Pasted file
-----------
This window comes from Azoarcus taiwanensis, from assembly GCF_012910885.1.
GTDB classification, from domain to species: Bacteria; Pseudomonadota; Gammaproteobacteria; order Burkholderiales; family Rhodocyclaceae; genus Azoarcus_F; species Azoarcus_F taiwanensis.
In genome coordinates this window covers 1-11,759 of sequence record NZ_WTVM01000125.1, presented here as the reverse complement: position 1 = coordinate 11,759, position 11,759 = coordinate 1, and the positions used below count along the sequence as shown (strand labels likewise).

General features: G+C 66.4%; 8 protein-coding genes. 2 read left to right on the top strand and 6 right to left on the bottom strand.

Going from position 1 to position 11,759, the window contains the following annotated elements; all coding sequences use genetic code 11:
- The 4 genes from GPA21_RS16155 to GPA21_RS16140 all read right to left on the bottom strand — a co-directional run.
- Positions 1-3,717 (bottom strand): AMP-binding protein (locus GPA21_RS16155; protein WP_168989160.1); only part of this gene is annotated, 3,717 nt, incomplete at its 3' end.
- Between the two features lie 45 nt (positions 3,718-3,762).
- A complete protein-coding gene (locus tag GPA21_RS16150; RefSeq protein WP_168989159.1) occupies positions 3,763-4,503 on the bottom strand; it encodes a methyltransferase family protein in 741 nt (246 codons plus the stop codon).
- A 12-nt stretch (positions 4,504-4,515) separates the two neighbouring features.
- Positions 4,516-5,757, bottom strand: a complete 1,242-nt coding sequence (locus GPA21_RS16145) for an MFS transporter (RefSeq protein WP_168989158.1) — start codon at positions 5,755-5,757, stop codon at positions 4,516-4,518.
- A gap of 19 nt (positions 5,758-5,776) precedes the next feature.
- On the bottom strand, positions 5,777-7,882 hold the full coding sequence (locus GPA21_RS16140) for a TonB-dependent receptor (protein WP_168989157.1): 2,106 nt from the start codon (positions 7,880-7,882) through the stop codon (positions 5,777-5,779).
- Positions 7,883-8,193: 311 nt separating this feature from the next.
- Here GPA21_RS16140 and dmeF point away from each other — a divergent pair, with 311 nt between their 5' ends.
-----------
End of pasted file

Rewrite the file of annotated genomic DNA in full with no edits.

This window comes from Azoarcus taiwanensis, from assembly GCF_012910885.1.
GTDB classification, from domain to species: Bacteria; Pseudomonadota; Gammaproteobacteria; order Burkholderiales; family Rhodocyclaceae; genus Azoarcus_F; species Azoarcus_F taiwanensis.
In genome coordinates this window covers 1-11,759 of sequence record NZ_WTVM01000125.1, presented here as the reverse complement: position 1 = coordinate 11,759, position 11,759 = coordinate 1, and the positions used below count along the sequence as shown (strand labels likewise).

General features: G+C 66.4%; 8 protein-coding genes. 2 read left to right on the top strand and 6 right to left on the bottom strand.

Going from position 1 to position 11,759, the window contains the following annotated elements; all coding sequences use genetic code 11:
- The 4 genes from GPA21_RS16155 to GPA21_RS16140 all read right to left on the bottom strand — a co-directional run.
- Positions 1-3,717 (bottom strand): AMP-binding protein (locus GPA21_RS16155; protein WP_168989160.1); only part of this gene is annotated, 3,717 nt, incomplete at its 3' end.
- Between the two features lie 45 nt (positions 3,718-3,762).
- A complete protein-coding gene (locus tag GPA21_RS16150; RefSeq protein WP_168989159.1) occupies positions 3,763-4,503 on the bottom strand; it encodes a methyltransferase family protein in 741 nt (246 codons plus the stop codon).
- A 12-nt stretch (positions 4,504-4,515) separates the two neighbouring features.
- Positions 4,516-5,757, bottom strand: a complete 1,242-nt coding sequence (locus GPA21_RS16145) for an MFS transporter (RefSeq protein WP_168989158.1) — start codon at positions 5,755-5,757, stop codon at positions 4,516-4,518.
- A gap of 19 nt (positions 5,758-5,776) precedes the next feature.
- On the bottom strand, positions 5,777-7,882 hold the full coding sequence (locus GPA21_RS16140) for a TonB-dependent receptor (protein WP_168989157.1): 2,106 nt from the start codon (positions 7,880-7,882) through the stop codon (positions 5,777-5,779).
- Positions 7,883-8,193: 311 nt separating this feature from the next.
- Here GPA21_RS16140 and dmeF point away from each other — a divergent pair, with 311 nt between their 5' ends.